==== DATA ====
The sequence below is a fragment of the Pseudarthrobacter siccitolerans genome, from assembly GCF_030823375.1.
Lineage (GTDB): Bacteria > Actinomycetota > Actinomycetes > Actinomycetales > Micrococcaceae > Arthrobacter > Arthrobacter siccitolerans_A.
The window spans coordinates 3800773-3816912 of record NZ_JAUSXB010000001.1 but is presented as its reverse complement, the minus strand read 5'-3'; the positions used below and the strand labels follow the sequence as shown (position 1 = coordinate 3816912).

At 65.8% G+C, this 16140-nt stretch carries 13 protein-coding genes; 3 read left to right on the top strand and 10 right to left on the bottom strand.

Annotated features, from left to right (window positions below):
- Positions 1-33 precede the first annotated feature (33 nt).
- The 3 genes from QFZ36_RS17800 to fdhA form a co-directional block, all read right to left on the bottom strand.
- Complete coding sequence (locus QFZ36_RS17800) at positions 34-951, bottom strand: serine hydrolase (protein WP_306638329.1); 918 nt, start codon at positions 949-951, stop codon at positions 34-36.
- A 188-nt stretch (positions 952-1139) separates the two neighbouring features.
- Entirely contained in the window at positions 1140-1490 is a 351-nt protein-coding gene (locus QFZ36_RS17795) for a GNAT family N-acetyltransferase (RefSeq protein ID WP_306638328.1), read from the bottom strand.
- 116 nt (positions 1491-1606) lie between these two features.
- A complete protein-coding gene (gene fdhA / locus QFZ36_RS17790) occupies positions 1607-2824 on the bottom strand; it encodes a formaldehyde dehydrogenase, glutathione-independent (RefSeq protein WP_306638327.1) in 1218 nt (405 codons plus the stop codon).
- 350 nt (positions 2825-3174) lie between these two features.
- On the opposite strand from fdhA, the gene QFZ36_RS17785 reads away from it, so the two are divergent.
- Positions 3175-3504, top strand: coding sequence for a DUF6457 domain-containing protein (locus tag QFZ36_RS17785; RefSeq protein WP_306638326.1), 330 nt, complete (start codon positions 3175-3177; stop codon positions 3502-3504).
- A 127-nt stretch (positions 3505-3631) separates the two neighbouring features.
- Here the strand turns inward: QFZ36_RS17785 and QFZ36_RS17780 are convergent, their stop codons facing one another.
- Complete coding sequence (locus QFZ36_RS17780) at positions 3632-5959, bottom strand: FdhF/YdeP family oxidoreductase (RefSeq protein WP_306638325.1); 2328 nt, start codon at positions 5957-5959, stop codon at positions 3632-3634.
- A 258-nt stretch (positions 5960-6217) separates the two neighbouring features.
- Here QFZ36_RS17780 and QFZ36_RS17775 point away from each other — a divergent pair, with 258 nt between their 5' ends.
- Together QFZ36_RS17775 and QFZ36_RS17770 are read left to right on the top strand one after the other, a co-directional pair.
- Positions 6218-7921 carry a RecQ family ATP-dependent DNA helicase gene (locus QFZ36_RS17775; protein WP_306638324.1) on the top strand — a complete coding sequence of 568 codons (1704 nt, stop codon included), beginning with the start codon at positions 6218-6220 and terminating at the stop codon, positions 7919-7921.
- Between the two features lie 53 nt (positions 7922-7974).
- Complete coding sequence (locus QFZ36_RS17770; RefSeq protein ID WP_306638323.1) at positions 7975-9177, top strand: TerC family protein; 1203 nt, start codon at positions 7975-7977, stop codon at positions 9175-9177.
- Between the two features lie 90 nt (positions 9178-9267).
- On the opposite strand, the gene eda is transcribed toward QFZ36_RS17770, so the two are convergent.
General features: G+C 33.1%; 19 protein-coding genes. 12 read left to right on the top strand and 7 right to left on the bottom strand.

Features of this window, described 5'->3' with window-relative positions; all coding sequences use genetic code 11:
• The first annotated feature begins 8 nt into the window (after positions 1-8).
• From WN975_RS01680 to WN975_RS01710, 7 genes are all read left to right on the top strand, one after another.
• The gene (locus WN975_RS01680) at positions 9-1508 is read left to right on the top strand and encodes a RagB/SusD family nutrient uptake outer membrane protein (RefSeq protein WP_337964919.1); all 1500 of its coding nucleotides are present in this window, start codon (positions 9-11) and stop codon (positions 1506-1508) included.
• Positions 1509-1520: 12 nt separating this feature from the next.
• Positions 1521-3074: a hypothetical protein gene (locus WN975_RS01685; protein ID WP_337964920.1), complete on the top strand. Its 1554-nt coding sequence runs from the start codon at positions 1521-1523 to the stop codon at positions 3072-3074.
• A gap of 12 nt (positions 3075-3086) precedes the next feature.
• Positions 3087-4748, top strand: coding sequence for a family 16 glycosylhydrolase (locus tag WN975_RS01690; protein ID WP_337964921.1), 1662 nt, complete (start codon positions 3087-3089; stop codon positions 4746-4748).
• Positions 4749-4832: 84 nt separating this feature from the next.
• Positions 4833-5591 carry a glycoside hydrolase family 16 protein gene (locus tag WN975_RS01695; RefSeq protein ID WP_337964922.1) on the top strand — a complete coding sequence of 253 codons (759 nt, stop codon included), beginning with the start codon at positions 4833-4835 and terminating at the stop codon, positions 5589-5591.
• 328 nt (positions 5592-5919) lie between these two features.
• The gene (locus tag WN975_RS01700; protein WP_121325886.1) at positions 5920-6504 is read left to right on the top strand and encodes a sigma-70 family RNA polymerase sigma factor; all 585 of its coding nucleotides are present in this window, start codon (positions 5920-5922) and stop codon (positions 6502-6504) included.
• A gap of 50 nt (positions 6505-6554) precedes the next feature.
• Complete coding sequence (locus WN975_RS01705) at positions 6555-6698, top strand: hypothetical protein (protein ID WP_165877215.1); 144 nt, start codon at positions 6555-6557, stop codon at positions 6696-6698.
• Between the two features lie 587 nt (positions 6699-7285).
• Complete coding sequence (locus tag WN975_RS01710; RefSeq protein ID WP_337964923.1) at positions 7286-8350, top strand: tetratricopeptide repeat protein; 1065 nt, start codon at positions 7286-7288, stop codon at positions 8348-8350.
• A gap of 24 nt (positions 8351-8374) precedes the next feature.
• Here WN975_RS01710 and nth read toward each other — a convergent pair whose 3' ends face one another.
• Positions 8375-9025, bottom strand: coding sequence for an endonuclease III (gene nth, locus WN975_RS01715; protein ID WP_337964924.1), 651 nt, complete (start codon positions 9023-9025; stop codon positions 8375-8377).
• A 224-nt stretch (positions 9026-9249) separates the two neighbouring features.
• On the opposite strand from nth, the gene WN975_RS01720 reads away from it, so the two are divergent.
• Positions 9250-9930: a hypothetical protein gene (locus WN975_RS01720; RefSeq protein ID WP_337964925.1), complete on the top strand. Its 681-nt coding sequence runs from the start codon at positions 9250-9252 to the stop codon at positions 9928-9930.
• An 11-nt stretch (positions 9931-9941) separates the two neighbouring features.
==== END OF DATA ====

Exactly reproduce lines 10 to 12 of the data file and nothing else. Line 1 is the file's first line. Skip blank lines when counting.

- Entirely contained in the window at positions 1140-1490 is a 351-nt protein-coding gene (locus QFZ36_RS17795) for a GNAT family N-acetyltransferase (RefSeq protein ID WP_306638328.1), read from the bottom strand.
- 116 nt (positions 1491-1606) lie between these two features.
- A complete protein-coding gene (gene fdhA / locus QFZ36_RS17790) occupies positions 1607-2824 on the bottom strand; it encodes a formaldehyde dehydrogenase, glutathione-independent (RefSeq protein WP_306638327.1) in 1218 nt (405 codons plus the stop codon).